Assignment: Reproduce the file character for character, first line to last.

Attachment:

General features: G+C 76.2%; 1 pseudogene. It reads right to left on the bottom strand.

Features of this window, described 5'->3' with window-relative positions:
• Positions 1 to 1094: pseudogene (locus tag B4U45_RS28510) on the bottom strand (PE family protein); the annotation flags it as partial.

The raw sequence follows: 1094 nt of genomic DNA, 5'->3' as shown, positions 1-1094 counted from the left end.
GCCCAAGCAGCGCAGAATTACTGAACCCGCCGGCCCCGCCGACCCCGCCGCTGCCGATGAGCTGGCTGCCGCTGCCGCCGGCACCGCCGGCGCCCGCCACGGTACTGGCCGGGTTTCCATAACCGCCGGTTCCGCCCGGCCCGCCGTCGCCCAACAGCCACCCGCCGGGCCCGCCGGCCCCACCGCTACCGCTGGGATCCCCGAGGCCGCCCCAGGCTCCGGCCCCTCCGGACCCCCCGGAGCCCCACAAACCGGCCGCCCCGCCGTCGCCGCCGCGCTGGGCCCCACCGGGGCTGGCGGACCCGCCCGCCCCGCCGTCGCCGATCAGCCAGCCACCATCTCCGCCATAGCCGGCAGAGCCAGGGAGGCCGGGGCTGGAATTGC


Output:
General features: G+C 76.2%; 1 pseudogene. It reads right to left on the bottom strand.

Features of this window, described 5'->3' with window-relative positions:
• Positions 1 to 1094: pseudogene (locus tag B4U45_RS28510) on the bottom strand (PE family protein); the annotation flags it as partial.

The raw sequence follows: 1094 nt of genomic DNA, 5'->3' as shown, positions 1-1094 counted from the left end.
GCCCAAGCAGCGCAGAATTACTGAACCCGCCGGCCCCGCCGACCCCGCCGCTGCCGATGAGCTGGCTGCCGCTGCCGCCGGCACCGCCGGCGCCCGCCACGGTACTGGCCGGGTTTCCATAACCGCCGGTTCCGCCCGGCCCGCCGTCGCCCAACAGCCACCCGCCGGGCCCGCCGGCCCCACCGCTACCGCTGGGATCCCCGAGGCCGCCCCAGGCTCCGGCCCCTCCGGACCCCCCGGAGCCCCACAAACCGGCCGCCCCGCCGTCGCCGCCGCGCTGGGCCCCACCGGGGCTGGCGGACCCGCCCGCCCCGCCGTCGCCGATCAGCCAGCCACCATCTCCGCCATAGCCGGCAGAGCCAGGGAGGCCGGGGCTGGAATTGC